Despite being very nervous, I delivered my presentation which was on my research aims, methodology and some pre-liminary findings. To make my delivery as interesting as possible I kept it concise and included various pictures, graphs and tables to highlight the importance of my research, whilst also summarising in a powerful manner.
I received really positive and supportive comments from the audience, who asked engaging questions and gave useful suggestions on different approaches I could use to collect participant feedback.
Attending and presenting at this conference was a positive experience and one I plan to repeat over the span of my PhD career and into the future. To end this piece, I provide a few tips for attending or presenting at the conference.
A few pointers for post-grads
1.Pick which option is right for you, when going to these conferences.
Personally, I really like presenting, as it provides the opportunity to receive lots of feedback, which can strengthen or clarify research ideas. Check out the different calls for abstracts. Either submit to a relevant themed session or to a post-graduate snapshot session, which usually involves around five presentations, each lasting around 10 minutes.
2. You will be asked a lot: ‘What is your research about? Prepare for this, make sure you can summarise your research in a short paragraph. If you don’t know exactly what your research is going to look at, then say that. People are happy to hear your ideas and offer suggestions on what to include.
3. Attending the RGS Midterm is a great way to prepare for the main conference, but on a smaller scale, with other post-grads and early career researchers. The midterm provides a space to practice presenting, get a sense of the conference environment and connect with researchers in similar fields. It ultimately makes going to the Main RGS a little easier, as you will recognise some people, allowing you to network or have a better understanding of what sessions to attend.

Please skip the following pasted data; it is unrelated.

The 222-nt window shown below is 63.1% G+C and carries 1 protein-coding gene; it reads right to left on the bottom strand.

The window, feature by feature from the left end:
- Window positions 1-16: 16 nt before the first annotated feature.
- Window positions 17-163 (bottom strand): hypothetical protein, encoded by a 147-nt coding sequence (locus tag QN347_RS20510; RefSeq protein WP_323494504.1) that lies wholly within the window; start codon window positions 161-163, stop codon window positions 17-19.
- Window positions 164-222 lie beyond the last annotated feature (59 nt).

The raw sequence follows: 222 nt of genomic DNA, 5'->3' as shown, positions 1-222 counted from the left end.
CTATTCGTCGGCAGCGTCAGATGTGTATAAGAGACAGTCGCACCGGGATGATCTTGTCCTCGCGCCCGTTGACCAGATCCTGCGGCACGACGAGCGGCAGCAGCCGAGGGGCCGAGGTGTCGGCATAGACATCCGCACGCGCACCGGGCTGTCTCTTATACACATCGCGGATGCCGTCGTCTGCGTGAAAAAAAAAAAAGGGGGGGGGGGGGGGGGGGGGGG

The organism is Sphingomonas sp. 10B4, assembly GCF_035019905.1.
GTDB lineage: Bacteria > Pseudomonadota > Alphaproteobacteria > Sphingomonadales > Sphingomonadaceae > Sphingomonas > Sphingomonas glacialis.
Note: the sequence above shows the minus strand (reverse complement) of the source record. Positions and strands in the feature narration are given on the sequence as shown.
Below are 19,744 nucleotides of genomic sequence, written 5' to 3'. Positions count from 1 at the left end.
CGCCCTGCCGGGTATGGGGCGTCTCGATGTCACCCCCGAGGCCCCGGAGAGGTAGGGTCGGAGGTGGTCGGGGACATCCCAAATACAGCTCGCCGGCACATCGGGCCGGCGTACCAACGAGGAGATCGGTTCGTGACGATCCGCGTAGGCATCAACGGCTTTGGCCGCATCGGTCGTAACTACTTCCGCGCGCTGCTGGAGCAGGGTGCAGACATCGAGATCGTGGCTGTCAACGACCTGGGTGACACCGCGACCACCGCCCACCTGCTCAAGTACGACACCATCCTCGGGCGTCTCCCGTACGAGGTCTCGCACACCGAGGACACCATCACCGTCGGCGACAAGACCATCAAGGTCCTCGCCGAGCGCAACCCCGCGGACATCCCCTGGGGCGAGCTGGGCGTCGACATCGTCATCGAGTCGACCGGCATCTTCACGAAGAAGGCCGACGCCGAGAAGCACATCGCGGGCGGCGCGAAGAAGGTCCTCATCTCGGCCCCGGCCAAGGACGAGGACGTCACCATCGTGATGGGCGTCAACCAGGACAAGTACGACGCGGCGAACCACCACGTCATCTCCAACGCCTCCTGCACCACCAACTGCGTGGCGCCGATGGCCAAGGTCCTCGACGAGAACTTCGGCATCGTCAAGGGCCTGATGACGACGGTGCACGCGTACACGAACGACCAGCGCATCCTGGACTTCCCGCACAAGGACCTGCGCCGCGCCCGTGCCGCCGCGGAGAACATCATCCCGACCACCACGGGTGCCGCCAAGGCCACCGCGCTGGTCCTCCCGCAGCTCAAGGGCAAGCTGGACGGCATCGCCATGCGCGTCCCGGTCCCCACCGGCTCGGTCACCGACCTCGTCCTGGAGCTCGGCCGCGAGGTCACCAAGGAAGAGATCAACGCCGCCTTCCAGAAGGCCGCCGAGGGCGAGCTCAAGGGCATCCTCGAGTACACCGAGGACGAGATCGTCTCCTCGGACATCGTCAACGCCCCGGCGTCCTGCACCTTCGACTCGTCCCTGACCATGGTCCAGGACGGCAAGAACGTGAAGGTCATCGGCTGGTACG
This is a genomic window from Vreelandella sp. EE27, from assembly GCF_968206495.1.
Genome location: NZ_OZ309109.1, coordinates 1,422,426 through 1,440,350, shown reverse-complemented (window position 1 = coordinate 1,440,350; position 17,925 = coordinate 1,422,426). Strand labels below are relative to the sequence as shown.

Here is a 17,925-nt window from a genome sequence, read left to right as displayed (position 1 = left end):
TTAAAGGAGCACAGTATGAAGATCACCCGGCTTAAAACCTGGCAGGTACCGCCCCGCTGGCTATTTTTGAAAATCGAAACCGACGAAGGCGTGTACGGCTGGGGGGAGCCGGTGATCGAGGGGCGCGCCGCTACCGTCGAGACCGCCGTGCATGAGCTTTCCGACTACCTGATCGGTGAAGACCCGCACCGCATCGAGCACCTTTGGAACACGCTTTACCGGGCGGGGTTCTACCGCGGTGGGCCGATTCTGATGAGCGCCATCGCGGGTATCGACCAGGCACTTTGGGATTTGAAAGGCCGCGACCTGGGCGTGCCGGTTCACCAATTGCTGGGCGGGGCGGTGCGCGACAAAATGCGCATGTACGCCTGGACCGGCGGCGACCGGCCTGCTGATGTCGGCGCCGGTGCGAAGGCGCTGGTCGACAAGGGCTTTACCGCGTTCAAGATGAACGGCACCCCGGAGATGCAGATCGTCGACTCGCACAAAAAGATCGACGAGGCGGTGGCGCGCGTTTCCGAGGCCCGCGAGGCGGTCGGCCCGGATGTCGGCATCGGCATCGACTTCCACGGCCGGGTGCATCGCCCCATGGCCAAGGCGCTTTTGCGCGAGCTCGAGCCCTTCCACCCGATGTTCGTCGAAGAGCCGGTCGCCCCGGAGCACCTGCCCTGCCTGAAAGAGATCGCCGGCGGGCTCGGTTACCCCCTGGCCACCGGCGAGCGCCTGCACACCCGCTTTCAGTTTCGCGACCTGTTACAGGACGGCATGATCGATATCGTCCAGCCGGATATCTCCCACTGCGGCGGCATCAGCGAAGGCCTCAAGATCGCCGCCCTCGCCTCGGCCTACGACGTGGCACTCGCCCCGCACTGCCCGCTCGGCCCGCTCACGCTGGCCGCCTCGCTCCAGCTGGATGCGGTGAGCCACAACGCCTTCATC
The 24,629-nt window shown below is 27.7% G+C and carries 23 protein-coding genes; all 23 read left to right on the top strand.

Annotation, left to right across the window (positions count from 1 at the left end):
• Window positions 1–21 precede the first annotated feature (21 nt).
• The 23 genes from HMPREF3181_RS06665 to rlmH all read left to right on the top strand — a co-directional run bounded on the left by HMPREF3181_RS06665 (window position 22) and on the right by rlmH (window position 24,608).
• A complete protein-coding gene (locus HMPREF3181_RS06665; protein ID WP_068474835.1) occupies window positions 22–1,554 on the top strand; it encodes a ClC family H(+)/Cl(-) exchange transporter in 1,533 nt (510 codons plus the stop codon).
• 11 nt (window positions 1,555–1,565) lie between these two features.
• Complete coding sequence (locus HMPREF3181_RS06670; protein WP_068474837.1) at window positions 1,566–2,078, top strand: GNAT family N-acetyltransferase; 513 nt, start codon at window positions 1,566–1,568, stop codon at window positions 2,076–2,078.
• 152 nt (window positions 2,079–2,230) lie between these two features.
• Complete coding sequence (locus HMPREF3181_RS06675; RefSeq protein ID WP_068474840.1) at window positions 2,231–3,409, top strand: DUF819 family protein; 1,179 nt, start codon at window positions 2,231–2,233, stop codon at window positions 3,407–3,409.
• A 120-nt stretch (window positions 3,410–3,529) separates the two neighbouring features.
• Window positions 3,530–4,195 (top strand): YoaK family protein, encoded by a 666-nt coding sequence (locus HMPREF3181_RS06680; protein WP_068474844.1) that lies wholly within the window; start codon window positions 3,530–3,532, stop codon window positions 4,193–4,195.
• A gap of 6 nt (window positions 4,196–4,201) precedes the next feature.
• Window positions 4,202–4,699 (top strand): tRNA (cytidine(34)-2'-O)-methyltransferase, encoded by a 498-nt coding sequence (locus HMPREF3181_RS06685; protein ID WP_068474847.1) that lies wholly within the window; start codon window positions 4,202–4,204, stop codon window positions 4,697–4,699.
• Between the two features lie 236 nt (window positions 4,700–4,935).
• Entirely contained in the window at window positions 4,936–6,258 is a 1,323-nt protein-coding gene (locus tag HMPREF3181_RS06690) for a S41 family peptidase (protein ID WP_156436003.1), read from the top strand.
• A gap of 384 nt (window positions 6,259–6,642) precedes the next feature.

4. Bring a refillable bottle – the RGS is an environmentally conscious organisation and so there are lots of places to fill up.
5. If possible, get there the day before, sign up to a pre-conference event or take time to explore the area. Make a trip out of it!
6. When networking, get people’s contact details. Don’t walk away and hope you will remember email addresses. Similarly, make a note of the presentations you enjoy and the authors’ contact details.
7. It’s a marathon, not a sprint. Take your time between sessions. There will be a large selection of presentations that you want to attend, but you won’t have time to see all of them. Make a list and prioritise those you don’t want to miss. You can do this using the RGS conference app.
In short, the RGS conference is a great place to present research ideas during the PhD process. I hope to see you at the next conference, whether that be at the international or Midterm.